Pet Dental Care
Routine Physical Exam
The first step in preventing oral disease in pets is to have routine physical examination, which includes an oral exam. These exams can help identify potential problems, such as plaque, tartar, gingivitis, periodontal disease along with broken and/or abscessed teeth. The veterinarian will examine the teeth and gums along with checking the bite to see if anything is maloccluded.
They’ll also look at the soft palate (or the roof of the mouth), tonsils and tongue. Any swelling or discharges along the head or under the eyes could suggest an infected tooth or abscess. Smaller dogs are more prone to dental disease than large dogs because they’re often fed softer foods. However, all pets should have a home dental care program.
Home Dental Care
Home pet dental care is another step to preventing dental disease. You should brush your pet’s teeth with specially formulated toothpaste for pets. Regular human toothpaste should never be used, as most contain fluoride (which can be toxic to pets), bleaches or other irritants that may upset their stomachs. When you brush your pet’s teeth, use a pet toothbrush. Toothbrushes for pets have softer bristles and are shaped for the canine or feline mouth.
You should start brushing your pet’s teeth when he’s young, so he gets used to teeth brushing. Start slowly and carefully, concentrating on the gum line. Give your pet kibble, hard biscuits and treats to help keep tartar to a minimum. It’s also a good idea to check the gums and teeth on a regular basis. Reluctance to eat or drink cold water, pawing at the mouth or cheek area, bad breath, bleeding gums, or any unusual growths in the mouth are signs of concern and should be checked by your veterinarian. If you’re concerned, call the veterinary facility and speak to the veterinary assistant. She’ll be glad to answer any of your questions.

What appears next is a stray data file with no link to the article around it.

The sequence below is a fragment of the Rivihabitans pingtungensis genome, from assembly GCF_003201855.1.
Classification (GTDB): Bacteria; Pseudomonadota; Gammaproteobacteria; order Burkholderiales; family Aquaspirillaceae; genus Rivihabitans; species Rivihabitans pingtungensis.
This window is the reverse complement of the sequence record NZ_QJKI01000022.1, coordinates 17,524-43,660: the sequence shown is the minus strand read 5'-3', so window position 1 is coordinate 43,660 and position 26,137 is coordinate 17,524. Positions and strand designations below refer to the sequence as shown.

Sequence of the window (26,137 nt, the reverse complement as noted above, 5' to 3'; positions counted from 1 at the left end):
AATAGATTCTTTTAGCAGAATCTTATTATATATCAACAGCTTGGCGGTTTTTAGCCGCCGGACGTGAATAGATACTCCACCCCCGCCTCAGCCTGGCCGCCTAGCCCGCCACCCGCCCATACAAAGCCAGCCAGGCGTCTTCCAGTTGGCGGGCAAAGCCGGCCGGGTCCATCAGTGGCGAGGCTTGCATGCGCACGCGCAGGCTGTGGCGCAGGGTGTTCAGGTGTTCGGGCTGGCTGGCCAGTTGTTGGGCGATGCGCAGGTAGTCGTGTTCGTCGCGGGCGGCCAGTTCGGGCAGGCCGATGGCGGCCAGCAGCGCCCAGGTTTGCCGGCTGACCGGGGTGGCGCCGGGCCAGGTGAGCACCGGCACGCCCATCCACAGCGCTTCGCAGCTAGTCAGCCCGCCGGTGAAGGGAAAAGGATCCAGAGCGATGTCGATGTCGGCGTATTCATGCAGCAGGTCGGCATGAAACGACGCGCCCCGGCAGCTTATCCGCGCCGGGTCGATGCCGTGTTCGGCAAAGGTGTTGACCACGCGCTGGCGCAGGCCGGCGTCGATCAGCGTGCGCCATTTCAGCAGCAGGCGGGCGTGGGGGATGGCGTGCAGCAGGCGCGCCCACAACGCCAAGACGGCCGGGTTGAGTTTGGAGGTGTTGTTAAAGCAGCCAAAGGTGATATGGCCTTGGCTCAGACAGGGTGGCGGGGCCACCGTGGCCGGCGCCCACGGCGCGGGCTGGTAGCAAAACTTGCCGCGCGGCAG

Most pets need, at some point or another, a dental cleaning at the veterinary facility. Unlike their human counterparts, pets are reluctant or unwilling to sit still for a dental cleaning. This means they will have to be put under anesthesia to accomplish this task. Blood work must be performed prior to induction and antibiotic may be prescribed. The procedure can be accomplished within one day with the pet returning home in the evening. While your pet’s under anesthesia, dental X-rays may be needed to check for abscesses, bone loss or broken teeth at the roots. Each tooth may also be inspected and any abnormalities recorded for future reference. The area under the gum line is also cleaned, and plaque and tartar scaled off with an ultrasonic cleaner followed by polishing to smooth the tooth surface.
There are also commercially available chew toys that can aid in the removal of plaque. However, good home dental care and regular visits to the veterinarian are the keys to good health.